Thursday, April 27, 2006

Answer to All the Questions About My Plans

Since I quit my job at Louise ISD in May of 2004, my life has taken a few unexpected turns. Mom had a series of strokes, starting on Labor Day weekend of 2004, and culminating with her death on February 24, 2005. The year following her passing was consumed with estate and Trust responsibilities. The business of death and the process of probate and the distribution of her effects determined my daily activities. Add to that necessity of learning to manage the Leigh Family Trust, and suddenly I am engaged in finance on an unprecedented level which requires hours of time, phone calls, travel, decision making, and accounting.

Hopefully, the tempest of the last year and a half is not a pattern for my future. I am still quite busy with the Trust, but it is beginning to settle down into familiarity. With the help of a dynamic accounting, investment, and legal team, the Trust’s holdings have been streamlined. The paperwork load remains high, but as I develop and work a system, it’s becoming manageable.

I laugh every time someone asks if I’m enjoying my retirement. Due to the convergence of events, I feel busier now managing the Trust, the rental properties, and doing Dan’s corporate office work than I ever was as a public school teacher. Not to mention that the emotional stakes are higher as I administer the enterprise created almost seventy years ago by my grandfather.

My intention is to settle back into a life pattern similar to what it was before Mom’s illness. The last few summers during my teaching career were spent commuting from Texas to Missouri for several weeks, home a week or two, then back. That worked well, and I hope to do that again as I work on the Cabin in the Woods and the Trust’s 100 Acre Woods timber project. The best time to be in Missouri is the summer season, when you can garden, pick blackberries, listen to the turkey calls in the early morning, and canoe the river. I enjoy the serenity of being truly remote from towns, traffic, and crowds.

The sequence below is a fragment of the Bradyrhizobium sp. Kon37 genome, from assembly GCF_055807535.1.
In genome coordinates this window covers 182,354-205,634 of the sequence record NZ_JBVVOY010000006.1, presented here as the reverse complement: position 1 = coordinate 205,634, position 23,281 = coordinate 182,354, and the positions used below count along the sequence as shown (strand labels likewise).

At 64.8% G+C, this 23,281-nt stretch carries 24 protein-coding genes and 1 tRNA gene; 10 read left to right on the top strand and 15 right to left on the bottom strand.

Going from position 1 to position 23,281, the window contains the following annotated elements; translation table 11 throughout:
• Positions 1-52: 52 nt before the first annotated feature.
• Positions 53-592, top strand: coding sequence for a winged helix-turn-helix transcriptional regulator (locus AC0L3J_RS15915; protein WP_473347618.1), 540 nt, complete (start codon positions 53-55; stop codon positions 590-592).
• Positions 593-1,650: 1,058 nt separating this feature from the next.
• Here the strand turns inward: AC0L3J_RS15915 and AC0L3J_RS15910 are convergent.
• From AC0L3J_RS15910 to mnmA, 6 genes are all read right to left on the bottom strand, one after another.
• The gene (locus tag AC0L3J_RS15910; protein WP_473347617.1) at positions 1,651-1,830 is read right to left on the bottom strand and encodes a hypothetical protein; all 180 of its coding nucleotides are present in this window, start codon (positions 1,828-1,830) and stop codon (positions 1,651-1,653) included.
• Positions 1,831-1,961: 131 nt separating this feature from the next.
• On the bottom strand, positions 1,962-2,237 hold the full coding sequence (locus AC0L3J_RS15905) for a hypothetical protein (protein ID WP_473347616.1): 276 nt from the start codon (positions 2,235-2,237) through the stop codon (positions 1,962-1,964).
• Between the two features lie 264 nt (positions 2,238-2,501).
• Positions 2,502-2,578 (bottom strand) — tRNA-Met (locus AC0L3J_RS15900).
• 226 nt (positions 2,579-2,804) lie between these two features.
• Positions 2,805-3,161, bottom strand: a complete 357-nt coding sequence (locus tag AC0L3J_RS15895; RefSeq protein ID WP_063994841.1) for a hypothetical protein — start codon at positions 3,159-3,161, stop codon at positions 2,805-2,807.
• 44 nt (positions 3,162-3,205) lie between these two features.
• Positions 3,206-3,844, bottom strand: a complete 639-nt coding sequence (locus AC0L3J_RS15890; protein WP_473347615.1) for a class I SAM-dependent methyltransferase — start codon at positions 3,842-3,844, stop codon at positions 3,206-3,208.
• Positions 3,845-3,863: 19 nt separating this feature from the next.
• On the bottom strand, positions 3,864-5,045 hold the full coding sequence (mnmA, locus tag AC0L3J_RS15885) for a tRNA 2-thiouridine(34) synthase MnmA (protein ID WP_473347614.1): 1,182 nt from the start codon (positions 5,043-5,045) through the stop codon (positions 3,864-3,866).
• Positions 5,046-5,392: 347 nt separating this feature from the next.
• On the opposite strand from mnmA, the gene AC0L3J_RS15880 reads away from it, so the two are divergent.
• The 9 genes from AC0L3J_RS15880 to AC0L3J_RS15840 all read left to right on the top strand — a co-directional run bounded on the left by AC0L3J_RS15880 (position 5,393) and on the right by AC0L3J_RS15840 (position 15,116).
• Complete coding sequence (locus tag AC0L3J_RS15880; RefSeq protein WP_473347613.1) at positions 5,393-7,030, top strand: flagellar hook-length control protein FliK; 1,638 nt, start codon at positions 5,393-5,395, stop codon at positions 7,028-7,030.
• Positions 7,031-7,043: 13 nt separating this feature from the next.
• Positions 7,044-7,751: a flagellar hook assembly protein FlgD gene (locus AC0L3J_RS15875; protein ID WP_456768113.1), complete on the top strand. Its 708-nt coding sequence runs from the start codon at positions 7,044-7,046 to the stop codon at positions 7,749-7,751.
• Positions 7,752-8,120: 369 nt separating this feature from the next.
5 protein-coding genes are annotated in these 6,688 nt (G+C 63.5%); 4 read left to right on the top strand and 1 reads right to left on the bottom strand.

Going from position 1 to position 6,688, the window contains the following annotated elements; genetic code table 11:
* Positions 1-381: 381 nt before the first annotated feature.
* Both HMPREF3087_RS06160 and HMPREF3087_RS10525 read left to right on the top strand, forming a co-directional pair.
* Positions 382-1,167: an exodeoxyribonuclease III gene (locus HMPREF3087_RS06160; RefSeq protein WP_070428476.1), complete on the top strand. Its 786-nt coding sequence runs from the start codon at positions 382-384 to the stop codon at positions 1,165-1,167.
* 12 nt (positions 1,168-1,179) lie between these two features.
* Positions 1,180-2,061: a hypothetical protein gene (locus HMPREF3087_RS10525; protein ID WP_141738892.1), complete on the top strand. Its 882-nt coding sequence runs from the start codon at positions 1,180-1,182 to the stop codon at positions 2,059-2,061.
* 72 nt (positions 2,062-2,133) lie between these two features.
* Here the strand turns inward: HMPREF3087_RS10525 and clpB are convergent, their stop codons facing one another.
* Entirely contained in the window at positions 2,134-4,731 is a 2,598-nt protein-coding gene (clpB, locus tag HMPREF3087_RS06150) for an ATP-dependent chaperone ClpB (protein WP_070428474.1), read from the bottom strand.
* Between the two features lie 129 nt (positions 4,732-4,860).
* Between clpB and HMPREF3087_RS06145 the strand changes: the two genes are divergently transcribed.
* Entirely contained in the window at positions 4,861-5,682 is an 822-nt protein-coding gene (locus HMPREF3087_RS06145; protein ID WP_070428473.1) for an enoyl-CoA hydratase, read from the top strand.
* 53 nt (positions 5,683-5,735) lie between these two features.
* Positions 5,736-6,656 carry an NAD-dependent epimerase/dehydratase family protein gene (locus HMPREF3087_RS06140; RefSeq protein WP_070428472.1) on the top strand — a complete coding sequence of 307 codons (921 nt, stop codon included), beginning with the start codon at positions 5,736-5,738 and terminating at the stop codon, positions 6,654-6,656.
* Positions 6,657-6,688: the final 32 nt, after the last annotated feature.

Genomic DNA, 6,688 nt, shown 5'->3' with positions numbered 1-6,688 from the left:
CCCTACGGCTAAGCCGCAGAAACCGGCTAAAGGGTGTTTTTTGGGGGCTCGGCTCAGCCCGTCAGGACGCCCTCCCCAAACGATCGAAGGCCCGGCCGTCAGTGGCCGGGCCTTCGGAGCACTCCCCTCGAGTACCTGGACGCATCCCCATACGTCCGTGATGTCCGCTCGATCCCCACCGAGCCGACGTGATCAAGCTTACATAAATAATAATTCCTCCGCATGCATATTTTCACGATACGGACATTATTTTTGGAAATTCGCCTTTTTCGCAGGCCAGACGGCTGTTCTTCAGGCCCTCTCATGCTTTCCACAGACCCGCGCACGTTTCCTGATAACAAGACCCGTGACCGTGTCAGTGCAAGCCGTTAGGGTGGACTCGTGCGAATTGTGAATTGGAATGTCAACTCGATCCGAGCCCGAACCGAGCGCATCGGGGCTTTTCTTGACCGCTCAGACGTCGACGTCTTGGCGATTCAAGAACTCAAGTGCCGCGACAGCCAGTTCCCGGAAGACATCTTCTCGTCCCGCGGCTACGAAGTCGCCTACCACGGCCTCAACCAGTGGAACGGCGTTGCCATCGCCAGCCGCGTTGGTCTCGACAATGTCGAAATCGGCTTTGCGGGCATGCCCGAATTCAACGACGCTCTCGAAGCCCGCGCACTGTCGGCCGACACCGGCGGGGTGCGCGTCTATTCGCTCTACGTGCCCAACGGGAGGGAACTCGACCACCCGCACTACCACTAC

I’ll spend the cool months of fall, winter, and early spring in Ganado, catching up on filing, working on the rental houses, and tinkering with my landscaping. When I get the “Office of Multiplicity” finished there, the business home for the Trust will be centralized and orderly, provide a place to work, and be a safe repository for the Trust archives.

Of course, one of the lessons learned since May of 2004 is that you can’t predict or plan with any certainty at all. When I resigned the teaching position that I had held for fifteen years, I had no way to predict or expect the unsettling events that followed. Likewise, I cannot predict the next few years. I simply have intentions and adjust as events require.

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